My challenge is simple ( some may say simplistic) yet profound…

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The Shrew

The shrew,
with her
icy breath
and
razor tongue
has finally
arrived.

Categories: Poem, poetry, Uncategorized | Tags: , , | 2 Comments

The Bible in Music

the ancient faithLast weekend I listened, once again, to Michael Card’s CD, The Ancient Faith, a musical tour through the Old Testament with an underlying theme of the coming of Christ. Even though it is nearly 20 years old it is still a marvelous work for a variety of reasons. Not the least, it honours Scripture.

We have on this album, magnificent Biblical themes which are combined with appropriate and beautifully composed music. To me, it epitomises what good Christian music can be. It would be difficult for a believer to listen to this and not a. worship and praise God,  b. gain greater insights into the Bible and c. be inspired by the love of God.

One way Michael Card does this, for me, is by expressing Scripture from the point of view of  various characters. The most striking is “The Song of Gomer” as she reflects on Hosea’s love. In fact, Gomer’s song becomes our song as we reflect and rejoice in the love that Christ has given us.

If you haven’t listened to this album for while, find it and find a quiet room and a quiet hour or so and let Michael Card minister the Word to you.

What Christian albums speak to you? I would love to hear your responses.

Categories: christian, Christianity, Reflections, Uncategorized | Tags: , , , , | 5 Comments

Cluny Abbey – Christianity from a different era

Cluny

Cluny Abbey

cluny 2

Inside the Abbey Museum

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The Granary is now the Abbey museum

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How Does the World See Us?

I haven’t finished  Brandon Hatmaker’s  book, Barefoot Church: Serving the Least in a Consumer Culture, but as soon as I do I will write a review. In the meantime here is another challenging quote that forces us to think about what it means to be church.

Guell Park, Barcelona

Guell Park, Barcelona

“Faith can be confusing enough without adding to the mix. Sorting through an unexpected death, processing a tragic natural disaster, or observing evil in the world are things that have shaken individuals’ faith for centuries. People outside the church don’t see hope in a building or a program. They don’t value them like we do because they don’t connect them with a nostalgic faith moment like we do. Culture has shifted. Things have changed. The church is on the fringe of our society, and we need to find new ways to undo the damage to our reputation. We have to change the way we are seen by the world. We have to become good news again.”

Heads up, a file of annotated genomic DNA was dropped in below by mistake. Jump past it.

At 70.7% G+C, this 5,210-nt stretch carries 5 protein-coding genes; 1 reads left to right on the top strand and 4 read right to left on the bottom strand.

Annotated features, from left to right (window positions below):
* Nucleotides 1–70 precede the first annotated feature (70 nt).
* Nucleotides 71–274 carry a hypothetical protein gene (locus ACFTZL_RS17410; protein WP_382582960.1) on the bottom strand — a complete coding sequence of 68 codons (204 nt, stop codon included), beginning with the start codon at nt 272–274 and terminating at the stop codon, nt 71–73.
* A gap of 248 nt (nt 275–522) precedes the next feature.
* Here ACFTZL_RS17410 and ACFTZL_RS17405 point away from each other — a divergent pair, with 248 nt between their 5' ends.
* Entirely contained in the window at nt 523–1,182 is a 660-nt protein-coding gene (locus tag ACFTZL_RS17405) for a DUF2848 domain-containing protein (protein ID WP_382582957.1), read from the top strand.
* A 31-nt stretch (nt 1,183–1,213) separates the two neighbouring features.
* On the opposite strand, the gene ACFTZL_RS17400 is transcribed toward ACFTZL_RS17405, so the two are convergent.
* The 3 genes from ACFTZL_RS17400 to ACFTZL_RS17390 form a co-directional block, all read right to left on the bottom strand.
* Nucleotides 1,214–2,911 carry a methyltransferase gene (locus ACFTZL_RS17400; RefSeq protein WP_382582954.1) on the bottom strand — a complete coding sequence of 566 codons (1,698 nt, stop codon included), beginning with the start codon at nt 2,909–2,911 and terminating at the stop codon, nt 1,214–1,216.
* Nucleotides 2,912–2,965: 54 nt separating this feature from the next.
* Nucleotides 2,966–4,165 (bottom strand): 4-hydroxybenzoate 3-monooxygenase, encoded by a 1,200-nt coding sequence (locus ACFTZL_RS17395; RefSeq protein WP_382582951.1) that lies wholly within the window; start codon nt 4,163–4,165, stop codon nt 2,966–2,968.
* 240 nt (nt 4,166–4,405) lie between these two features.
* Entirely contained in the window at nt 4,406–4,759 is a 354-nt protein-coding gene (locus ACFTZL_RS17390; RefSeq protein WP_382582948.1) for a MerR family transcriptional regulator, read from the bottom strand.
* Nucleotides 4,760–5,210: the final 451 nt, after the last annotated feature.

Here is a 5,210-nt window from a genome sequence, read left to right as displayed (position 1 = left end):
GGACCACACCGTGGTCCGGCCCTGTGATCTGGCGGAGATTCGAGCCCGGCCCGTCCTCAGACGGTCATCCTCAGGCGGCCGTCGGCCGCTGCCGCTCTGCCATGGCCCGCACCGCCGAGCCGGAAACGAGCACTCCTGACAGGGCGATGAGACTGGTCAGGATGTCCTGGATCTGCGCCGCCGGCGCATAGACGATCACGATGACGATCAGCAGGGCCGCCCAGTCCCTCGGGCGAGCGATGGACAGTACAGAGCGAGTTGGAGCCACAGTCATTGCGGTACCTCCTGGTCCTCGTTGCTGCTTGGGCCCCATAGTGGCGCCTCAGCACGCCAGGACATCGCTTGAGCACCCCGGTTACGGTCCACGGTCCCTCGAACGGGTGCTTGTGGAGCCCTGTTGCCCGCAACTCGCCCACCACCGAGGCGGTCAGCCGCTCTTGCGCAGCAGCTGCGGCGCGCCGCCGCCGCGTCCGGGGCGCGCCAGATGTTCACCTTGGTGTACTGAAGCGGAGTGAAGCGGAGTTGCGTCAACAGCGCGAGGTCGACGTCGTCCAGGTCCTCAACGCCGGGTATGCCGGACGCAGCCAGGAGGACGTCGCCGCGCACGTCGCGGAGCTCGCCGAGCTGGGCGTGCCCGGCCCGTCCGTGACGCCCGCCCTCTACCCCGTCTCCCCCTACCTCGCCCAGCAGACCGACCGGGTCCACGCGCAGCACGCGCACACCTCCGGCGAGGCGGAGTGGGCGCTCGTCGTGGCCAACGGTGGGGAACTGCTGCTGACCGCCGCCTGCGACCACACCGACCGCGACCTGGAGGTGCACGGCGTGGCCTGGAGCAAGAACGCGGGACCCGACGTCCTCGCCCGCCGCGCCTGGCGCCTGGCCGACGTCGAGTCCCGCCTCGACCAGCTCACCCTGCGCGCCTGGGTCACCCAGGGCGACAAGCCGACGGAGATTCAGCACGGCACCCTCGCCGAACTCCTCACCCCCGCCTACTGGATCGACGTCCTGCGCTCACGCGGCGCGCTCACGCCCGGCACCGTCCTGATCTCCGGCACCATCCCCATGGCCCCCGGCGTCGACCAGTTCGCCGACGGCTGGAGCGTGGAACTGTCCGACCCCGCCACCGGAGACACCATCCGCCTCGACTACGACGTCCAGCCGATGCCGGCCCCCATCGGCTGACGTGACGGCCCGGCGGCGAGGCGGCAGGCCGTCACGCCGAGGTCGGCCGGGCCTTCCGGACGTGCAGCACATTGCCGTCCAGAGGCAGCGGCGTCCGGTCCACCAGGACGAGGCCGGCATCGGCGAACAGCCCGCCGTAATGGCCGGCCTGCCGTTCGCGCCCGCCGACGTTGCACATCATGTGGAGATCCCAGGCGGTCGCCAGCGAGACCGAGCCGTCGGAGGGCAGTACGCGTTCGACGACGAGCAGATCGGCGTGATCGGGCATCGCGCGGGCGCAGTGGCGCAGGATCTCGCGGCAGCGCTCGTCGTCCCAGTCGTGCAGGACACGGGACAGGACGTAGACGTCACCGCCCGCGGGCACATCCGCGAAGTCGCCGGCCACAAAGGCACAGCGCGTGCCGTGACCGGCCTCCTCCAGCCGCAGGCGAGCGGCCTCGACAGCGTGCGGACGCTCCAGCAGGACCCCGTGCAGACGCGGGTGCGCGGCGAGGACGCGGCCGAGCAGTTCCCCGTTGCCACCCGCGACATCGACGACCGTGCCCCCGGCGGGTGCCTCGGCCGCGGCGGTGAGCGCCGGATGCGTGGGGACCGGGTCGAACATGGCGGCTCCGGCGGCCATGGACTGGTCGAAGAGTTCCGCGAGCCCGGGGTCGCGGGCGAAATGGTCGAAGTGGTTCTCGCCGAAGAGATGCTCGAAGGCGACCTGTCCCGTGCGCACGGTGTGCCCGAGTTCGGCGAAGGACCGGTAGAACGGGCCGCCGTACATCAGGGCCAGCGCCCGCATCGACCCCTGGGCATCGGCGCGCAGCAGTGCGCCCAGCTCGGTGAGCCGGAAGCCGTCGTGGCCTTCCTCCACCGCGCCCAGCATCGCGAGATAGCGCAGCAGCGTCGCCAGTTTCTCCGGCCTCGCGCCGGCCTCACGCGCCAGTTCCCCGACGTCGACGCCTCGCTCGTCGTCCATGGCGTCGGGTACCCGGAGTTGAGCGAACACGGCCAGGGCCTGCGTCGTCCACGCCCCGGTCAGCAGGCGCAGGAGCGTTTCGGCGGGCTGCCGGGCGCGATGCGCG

Hatmaker, Brandon (2011-11-01). Barefoot Church: Serving the Least in a Consumer Culture (Exponential Series).  Zondervan. Kindle Edition.

Categories: christian, Christianity, Church, Faith | Tags: , , , , | 7 Comments

Three Times Thirteen

May 11th, Our 39th Wedding Anniversary …
and I remembered!

Three times thirteenph9
has no ‘bad luck’ attached
but rather,
showers of providence.
God’s provision and care,
His ‘third strand’
of presence, love
and grace
that kept us
through thick and thin,
sickness and health,
poverty and well …

I joke
that marriage is an institution.
This institution
I am grateful to have entered
with my own free will,
sound mind,
and no regrets.

May we share more,
memories,
experiences,
walks
and the odd game of “Ticket to Ride”
in the time ahead that
God gives.

Categories: Family, Poem, poetry, Uncategorized | Tags: , , , , | 7 Comments

True Community and Mission – a quote

“Every time I hear someone teach on the Acts 2 church I wonder what first-century faith community really looked like. I can’t help but think there was something special about it that we’ve missed. It’s hard to imagine a day where people would pool what they had to make sure no one was without. While things certainly look different in our time, it just seems as if we’ve lost a little something. Something tells me community didn’t just fill a need in their lives to connect, it gave them purpose.

A Chess Community in Geneva

A Chess Community in Geneva

In essence, missional community may serve as one of the best ways we can embody the incarnation of Christ — putting on flesh and being Jesus to our world. When we live this out, the focus of the church shifts to hearing and responding to the Spirit. When this is translated collectively, congregations as a whole tend to take more seriously the how and when to engage communities where they live. “

Brandon Hatmaker, Barefoot Church: Serving the Least in a Consumer Culture (Exponential Series).  Zondervan. Kindle Edition.

Categories: christian, Christianity, Church, community, Devotional, Faith, Uncategorized | Tags: , , , | Leave a comment

Carrot or Stick?

Sand Desk at the Jamtli Folk Museum, Ostersund Sweden

Sand Desk at the Jamtli Folk Museum, Ostersund Sweden

Carrot or stick?
Which is
the teacher’s best friend?

A word in season,
A well timed smile,
A friendly nudge,
will melt ice
soften frowns
and make hearts,
minds and hands
willing and wanting
to learn.